London: Global pharma giant GlaxoSmithKline is eyeing acquisitions worth $2 billion in India, the world’s fastest-growing drug market, media reports said.
“India is clearly on the radar. We plan to spend between $500 million and $2 billion. I would love to buy something in India,” GSK chief executive Andrew Witty told ‘The Times´ during his visit to Mumbai.
GSK corporate HQ in Brentford, Middlesex, UK. Photo: Bloomberg
GSK, which employs 5,000 people and has turnover of more than $1 billion in India, was, however, unlikely to pursue large-scale merger and acquisitions, and was unwilling to overpay for companies, the report said.
“We already have an enviable brand in India so there is no need for us to pay a strategic premium,” he said.
“Others might need to do that, but we don’t.”
Witty received plaudits in 2009 for slashing the price of medicines that GSK sold in the developing world and, most radically, for offering to share knowledge about some of its potential drugs that are protected by patents.
Overall, GSK’s drug sales in emerging markets grew by 22% last year to £3.6 billion, while profits swelled by nearly a third.
The country’s pharmaceuticals market is worth £5.8 billion a year, making it the eighth largest in the world.
Between 2010 and 2015 it is expected to grow by 15.7% a year as newly affluent Indians spend more on healthcare, boosted by annual GDP growth of nearly 8%.
The government has also pledged to raise its overall spending on healthcare, which stands at only 1.2% of GDP, making it among the lowest in the world.
His comments come amid commerce and industry ministry seeking the Prime Minister’s intervention in regulating FDI into pharmaceutical companies, as it is concerned over a large number of acquisitions of Indian drug firms by MNCs.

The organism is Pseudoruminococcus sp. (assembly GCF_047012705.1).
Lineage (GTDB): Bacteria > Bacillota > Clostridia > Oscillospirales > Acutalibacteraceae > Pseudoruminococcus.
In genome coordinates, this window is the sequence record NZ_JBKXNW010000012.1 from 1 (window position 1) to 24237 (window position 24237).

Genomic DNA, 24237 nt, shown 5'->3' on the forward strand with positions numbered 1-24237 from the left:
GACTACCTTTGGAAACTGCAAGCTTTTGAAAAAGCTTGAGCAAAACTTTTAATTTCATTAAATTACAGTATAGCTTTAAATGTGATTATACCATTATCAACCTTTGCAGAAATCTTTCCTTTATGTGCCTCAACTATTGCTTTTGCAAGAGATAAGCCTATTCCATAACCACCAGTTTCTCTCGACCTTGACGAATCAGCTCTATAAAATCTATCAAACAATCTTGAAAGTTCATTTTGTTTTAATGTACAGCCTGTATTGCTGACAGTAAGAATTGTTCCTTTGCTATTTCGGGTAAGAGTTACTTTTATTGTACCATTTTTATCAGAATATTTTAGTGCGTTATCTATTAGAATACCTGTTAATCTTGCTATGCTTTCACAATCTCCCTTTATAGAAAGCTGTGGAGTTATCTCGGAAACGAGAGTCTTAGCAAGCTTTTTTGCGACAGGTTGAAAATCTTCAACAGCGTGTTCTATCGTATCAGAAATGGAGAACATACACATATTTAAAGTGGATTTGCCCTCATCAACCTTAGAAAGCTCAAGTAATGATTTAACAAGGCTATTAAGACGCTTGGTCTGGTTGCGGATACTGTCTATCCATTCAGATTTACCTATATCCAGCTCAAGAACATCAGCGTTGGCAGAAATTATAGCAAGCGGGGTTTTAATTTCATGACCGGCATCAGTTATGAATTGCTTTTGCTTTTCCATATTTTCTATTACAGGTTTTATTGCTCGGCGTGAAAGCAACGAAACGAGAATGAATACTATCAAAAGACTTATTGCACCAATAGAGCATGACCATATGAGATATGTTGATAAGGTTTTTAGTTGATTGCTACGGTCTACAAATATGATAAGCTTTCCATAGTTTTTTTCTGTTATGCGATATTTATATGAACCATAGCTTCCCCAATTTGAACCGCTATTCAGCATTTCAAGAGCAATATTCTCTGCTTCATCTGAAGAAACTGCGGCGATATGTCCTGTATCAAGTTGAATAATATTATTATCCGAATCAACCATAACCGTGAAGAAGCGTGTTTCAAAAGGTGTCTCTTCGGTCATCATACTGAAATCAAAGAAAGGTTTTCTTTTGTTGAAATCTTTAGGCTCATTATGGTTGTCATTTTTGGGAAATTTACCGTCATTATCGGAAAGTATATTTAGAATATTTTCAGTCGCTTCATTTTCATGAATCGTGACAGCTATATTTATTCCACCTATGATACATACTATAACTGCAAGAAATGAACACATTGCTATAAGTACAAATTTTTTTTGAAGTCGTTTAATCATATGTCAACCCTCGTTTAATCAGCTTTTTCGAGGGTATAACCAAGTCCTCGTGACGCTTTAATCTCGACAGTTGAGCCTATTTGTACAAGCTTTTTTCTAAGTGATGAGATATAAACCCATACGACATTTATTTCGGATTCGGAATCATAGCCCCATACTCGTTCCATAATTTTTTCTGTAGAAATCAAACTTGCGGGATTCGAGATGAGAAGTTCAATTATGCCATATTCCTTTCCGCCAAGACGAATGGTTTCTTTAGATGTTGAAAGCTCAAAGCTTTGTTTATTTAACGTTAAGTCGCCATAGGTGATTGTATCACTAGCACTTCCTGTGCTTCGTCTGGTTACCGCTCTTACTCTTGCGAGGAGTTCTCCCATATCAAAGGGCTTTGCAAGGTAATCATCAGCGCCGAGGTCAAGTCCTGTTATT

The ministry fears that a spate of acquisitions by MNCs would create “an oligopolistic market with large companies working as a cartel”.
The health ministry has also suggested that the FDI be capped at 49% in the pharmaceutical sector, fearing that acquisitions would increase the prices of generic drugs.
At present, 100% foreign direct investment (FDI) through automatic route is allowed in the pharma industry.
According to the report, Witty reserved strong criticism for Indian proposals to tighten controls over mergers and acquisitions in the country’s pharmaceuticals industry.
He said that the plans, which are being formulated by Delhi and would include a right of veto over foreign acquisitions, would represent an “extremely retrograde step” that would damage foreign investment in drug research and development in India.
“It’s critical in terms of moving Indian pharmaceuticals up the value chain that you get a blend of the strengths of the local businesses with the global companies. If one side isn’t allowed to have influence or control, they are just not going to invest here.
“Why would you? There is a significant long-term loss there for the government.”
He dismissed other concerns about the difficulty of conducting business in India, including a lack of control over intellectual property, a dysfunctional judiciary and widespread corruption.
“Yes, there are lots of challenges,” he said, “but you can still grow a business here in the same way that you can in any country in the world.”